Surveillance is certainly much in the news lately.
Most notably, of course, there is the continuing outcry over the National Security Agency’s call-tracking program, disclosed in the documents leaked by Edward Snowden.
But surveillance even surfaced as a subject in last week’s televised debate among the Democratic candidates for mayor in New York. The office seekers were asked whether New York City should have more surveillance cameras. Six of the seven, card-carrying liberals all, replied without hesitation, yes. (Only Anthony Weiner said no.)
Most of the public discussion of surveillance technology and its use revolves around the question: Is it spooky or reassuring?
But another issue is the effect of surveillance on behavior. And a new research paper, published on Saturday, shows in detail how significant the surveillance effect can be.
The paper, “Cleaning House: The Impact of Information Technology Monitoring on Employee Theft and Productivity,” is the work of three academics: Lamar Pierce, an associate professor at the Olin Business School at Washington University in St. Louis; Daniel Snow, an associate professor at the Marriott School at Brigham Young University; and Andrew McAfee, a research scientist at the Sloan School of Management at the Massachusetts Institute of Technology.
The researchers measured the impact of software that monitors employee-level theft and sales transactions, before and after the technology was installed, at 392 restaurants in 39 states. The restaurants were in five “casual dining” chains. The paper does not name the five, but it cites examples of the casual dining category including Applebee’s, Chili’s and Olive Garden.
Employee theft and fraud is a big problem, estimated at up to $200 billion a year across the economy. In the restaurant industry, analysts estimate the losses from employee theft at 1 percent of revenue. That does not seem like a lot, but restaurant profit margins are slender, typically 2 to 5 percent. So cutting down on theft can be an important contributor to a restaurant’s financial health.
Most of the restaurant industry pays its servers low wages and they depend on tips. Employee turnover is high. In that environment, a certain amount of theft has long been regarded as a normal part of the business.
Unethical behavior runs the gamut. There is even a how-to book on the subject, published in 2004, “How To Burn Down the House: The Infamous Waiter and Bartender’s Scam Bible by Two Bourbon Street Waiters.” A simple example is a bartender’s not charging for a round of drinks, and urging the customers to “take care of me” — with a large tip. Other tactics are more elaborate.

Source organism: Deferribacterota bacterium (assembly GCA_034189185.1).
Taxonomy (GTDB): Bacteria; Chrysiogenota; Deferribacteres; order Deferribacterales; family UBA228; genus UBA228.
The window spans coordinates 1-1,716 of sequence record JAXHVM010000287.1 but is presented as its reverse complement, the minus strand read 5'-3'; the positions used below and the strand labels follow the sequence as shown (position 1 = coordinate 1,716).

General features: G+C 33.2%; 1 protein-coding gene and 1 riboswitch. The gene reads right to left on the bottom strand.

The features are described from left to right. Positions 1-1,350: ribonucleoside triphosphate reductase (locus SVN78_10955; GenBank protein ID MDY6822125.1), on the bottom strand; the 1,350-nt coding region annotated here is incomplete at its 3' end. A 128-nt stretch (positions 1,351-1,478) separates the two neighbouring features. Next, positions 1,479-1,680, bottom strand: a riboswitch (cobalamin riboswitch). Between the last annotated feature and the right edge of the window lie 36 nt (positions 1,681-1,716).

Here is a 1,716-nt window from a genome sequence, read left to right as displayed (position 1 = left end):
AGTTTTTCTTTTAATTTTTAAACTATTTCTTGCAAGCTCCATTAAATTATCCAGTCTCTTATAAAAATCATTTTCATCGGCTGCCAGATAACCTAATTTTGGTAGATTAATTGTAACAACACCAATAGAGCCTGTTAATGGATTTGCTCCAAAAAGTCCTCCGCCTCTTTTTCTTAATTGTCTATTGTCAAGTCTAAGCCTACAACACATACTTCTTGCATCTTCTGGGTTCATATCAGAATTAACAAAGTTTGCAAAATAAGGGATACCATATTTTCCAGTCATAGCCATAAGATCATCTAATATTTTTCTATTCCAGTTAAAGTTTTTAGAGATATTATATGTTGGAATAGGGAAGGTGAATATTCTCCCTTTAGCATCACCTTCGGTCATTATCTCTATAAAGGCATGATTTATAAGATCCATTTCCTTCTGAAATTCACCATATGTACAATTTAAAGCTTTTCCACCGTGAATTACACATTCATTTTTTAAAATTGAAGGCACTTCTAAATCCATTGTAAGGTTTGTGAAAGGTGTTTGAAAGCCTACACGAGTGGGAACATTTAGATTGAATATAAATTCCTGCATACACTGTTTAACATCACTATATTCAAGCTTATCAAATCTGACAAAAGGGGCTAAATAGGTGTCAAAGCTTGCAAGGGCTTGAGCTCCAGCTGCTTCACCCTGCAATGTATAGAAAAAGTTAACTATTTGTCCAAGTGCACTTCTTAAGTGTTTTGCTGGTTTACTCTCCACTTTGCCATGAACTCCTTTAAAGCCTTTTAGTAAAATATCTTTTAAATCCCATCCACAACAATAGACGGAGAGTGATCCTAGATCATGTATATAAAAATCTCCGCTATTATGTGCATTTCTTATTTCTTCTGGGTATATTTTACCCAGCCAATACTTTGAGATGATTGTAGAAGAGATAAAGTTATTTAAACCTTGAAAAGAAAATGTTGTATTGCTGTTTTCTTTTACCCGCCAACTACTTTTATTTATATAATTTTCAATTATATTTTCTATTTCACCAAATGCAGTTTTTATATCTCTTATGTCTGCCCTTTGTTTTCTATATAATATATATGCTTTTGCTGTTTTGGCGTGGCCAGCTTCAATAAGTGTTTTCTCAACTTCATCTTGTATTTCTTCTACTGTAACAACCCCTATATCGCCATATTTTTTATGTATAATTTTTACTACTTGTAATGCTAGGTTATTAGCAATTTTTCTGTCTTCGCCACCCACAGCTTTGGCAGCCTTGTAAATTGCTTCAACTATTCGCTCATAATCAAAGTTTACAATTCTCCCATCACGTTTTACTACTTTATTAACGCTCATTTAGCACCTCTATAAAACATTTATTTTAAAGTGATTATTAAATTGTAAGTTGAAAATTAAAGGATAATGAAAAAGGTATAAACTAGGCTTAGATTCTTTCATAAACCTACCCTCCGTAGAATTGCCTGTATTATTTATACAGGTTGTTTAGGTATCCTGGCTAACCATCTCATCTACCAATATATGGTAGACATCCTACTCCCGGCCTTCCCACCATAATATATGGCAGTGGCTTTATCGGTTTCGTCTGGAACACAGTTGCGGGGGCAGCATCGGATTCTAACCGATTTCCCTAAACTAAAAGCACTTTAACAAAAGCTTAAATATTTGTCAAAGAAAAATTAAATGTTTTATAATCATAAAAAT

But monitoring software is now available to track all transactions and detect suspicious patterns.
The Latest on: Surveillance Changes Behavior
- Want to Nudge Your Behavior in the Right Direction? Practice A Little Self-Surveillance on September 12, 2017 at 10:55 am
Rates of compliance increased when instructions were accompanied by subtle surveillance cues. These findings reinforce the importance of directing attention towards the individual when trying to encourage behavior change, and beyond that, suggest it may ... […]
- Officials: FBI saw 'change in behavior' in Boston man on June 2, 2015 at 2:35 pm
A man police killed in Boston was under terror surveillance. CNN national security analyst Juliette Kayyem and former FBI official Shawn Henry discuss. […]
- Creepy autonomous AI CCTV surveillance network watches all of Boston on April 16, 2014 at 5:00 pm
It’s taught itself what to look for.” AISight’s analysis of human behavior based on surveillance footage “promises to change the way humans conduct their surveillance of other humans,” and is already being adopted in Chicago and Washington as well. […]
- How Surveillance Changes Behavior: A Restaurant Workers Case Study on August 26, 2013 at 6:53 am
Surveillance is certainly much in the news lately. Most notably, of course, there is the continuing outcry over the National Security Agency’s call-tracking program, disclosed in the documents leaked by Edward Snowden. But surveillance even surfaced as a ... […]
- Surveillance Fears Push People To Change Online Behavior on July 21, 2013 at 5:00 pm
Cryptocat said it nearly doubled its number of users in two days after Snowden revealed himself as the source of leaks about the NSA’s programs. Two search engine companies billed as alternatives to Google, Bing and Yahoo are also reporting significant ... […]
- Terrorists change behavior after leaks, lawmaker says on June 13, 2013 at 5:00 pm
A top Republican lawmaker claimed Thursday terrorists have already started to change their behavior after a self-described NSA whistleblower leaked information about classified U.S. surveillance programs to various media outlets, saying the leaks may make ... […]
- Why The NSA’s Secret Online Surveillance Should Scare You on June 7, 2013 at 10:30 am
The more we accept perpetual government and corporate surveillance as the norm, the more we change our actions and behavior to fit that expectation — subtly but inexorably corrupting the liberal ideal that each person should be free to live life as ... […]
- Retailers May Start Targeting Customers With New Surveillance Technology on October 22, 2012 at 10:51 am
We've covered surveillance tech that identifies faces and people under the influence, even an iPhone app that helps block potential spies, government or otherwise. Now there's surveillance that could change the ... a shopper's behavior — and a 'confused ... […]
- Behavioral Analytics Software offers intelligent surveillance. on September 27, 2011 at 5:00 pm
HOUSTON, -- Behavioral Recognition Systems, Inc. (BRS Labs) announces the release of the latest version of AISight® (pronounced: eye sight), the first and only Behavioral Analytics solution for intelligent video surveillance. This latest release ... […]
via Google News and Bing News